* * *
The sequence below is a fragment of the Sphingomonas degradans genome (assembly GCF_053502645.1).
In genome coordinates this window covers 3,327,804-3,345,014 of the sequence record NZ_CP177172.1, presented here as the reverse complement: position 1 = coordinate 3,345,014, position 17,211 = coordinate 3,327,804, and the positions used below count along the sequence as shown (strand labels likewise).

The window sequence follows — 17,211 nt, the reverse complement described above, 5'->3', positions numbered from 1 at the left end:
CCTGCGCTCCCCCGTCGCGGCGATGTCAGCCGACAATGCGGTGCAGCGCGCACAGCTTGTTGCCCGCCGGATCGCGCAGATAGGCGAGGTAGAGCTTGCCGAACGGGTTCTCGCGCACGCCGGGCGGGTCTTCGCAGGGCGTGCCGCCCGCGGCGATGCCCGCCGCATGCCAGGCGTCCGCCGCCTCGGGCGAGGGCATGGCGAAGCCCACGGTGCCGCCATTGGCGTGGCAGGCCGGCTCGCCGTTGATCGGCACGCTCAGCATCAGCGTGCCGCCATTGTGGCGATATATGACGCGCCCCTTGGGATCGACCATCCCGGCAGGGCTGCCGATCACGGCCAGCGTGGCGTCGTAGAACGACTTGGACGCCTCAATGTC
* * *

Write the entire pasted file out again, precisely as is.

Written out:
The sequence below is a fragment of the Sphingomonas degradans genome (assembly GCF_053502645.1).
In genome coordinates this window covers 3,327,804-3,345,014 of the sequence record NZ_CP177172.1, presented here as the reverse complement: position 1 = coordinate 3,345,014, position 17,211 = coordinate 3,327,804, and the positions used below count along the sequence as shown (strand labels likewise).

The window sequence follows — 17,211 nt, the reverse complement described above, 5'->3', positions numbered from 1 at the left end:
CCTGCGCTCCCCCGTCGCGGCGATGTCAGCCGACAATGCGGTGCAGCGCGCACAGCTTGTTGCCCGCCGGATCGCGCAGATAGGCGAGGTAGAGCTTGCCGAACGGGTTCTCGCGCACGCCGGGCGGGTCTTCGCAGGGCGTGCCGCCCGCGGCGATGCCCGCCGCATGCCAGGCGTCCGCCGCCTCGGGCGAGGGCATGGCGAAGCCCACGGTGCCGCCATTGGCGTGGCAGGCCGGCTCGCCGTTGATCGGCACGCTCAGCATCAGCGTGCCGCCATTGTGGCGATATATGACGCGCCCCTTGGGATCGACCATCCCGGCAGGGCTGCCGATCACGGCCAGCGTGGCGTCGTAGAACGACTTGGACGCCTCAATGTC